Why is it that the liver can (to an extent) regenerate but other vital internal organs cannot?

The liver itself is made of individual hexagonal units called hepatic lobules made of liver cells (hepatocytes), blood vessels, and connective tissue that all together perform all the functions of the liver. Think of them like honeycomb cells in a bee hive or individual solar cells in a solar panel.

Cutting off a portion of the liver reduces the total number of lobules, reducing the overall function of the liver. The liver cells can replicate to create more lobules in order to regenerate liver function. However, this is not true regeneration as the form of the regenerated liver (shape) is not the same as the original liver.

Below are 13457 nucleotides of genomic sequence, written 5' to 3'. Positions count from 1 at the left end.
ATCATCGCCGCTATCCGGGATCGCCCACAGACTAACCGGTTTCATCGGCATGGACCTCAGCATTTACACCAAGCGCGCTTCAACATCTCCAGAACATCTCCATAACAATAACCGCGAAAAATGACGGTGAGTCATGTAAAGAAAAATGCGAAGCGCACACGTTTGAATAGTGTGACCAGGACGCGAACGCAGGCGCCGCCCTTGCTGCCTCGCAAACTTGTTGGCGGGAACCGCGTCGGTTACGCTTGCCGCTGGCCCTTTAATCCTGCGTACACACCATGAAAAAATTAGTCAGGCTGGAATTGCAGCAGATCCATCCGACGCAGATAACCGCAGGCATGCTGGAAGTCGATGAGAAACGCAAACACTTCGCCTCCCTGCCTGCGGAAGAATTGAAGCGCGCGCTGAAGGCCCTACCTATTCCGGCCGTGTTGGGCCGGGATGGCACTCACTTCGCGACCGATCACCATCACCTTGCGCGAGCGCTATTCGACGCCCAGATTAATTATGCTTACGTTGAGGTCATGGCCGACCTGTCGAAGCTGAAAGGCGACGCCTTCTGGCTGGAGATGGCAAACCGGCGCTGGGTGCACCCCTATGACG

The other internal organs are not made of individual units or cannot survive being punctured. Organs like the heart are uniquely shaped and designed for its function. Removal of any part would completely ruin its function. Organs that are made of individual units like the lungs (small air sacks surrounded by vessels) or kidneys (filtering units surrounded by vessels and fluid ducts) cannot be punctured. You cannot breathe properly if there is a hole in your lung and punctures could result in fluid filling the rest of your lungs. Any removal of lung has to be completely sealed, which prevents it from regenerating. Similarly, because of the large blood flow to the kidneys, injury to the kidneys could easily be fatal. Cutting off a part of the kidney means it is not sealed from leaking.

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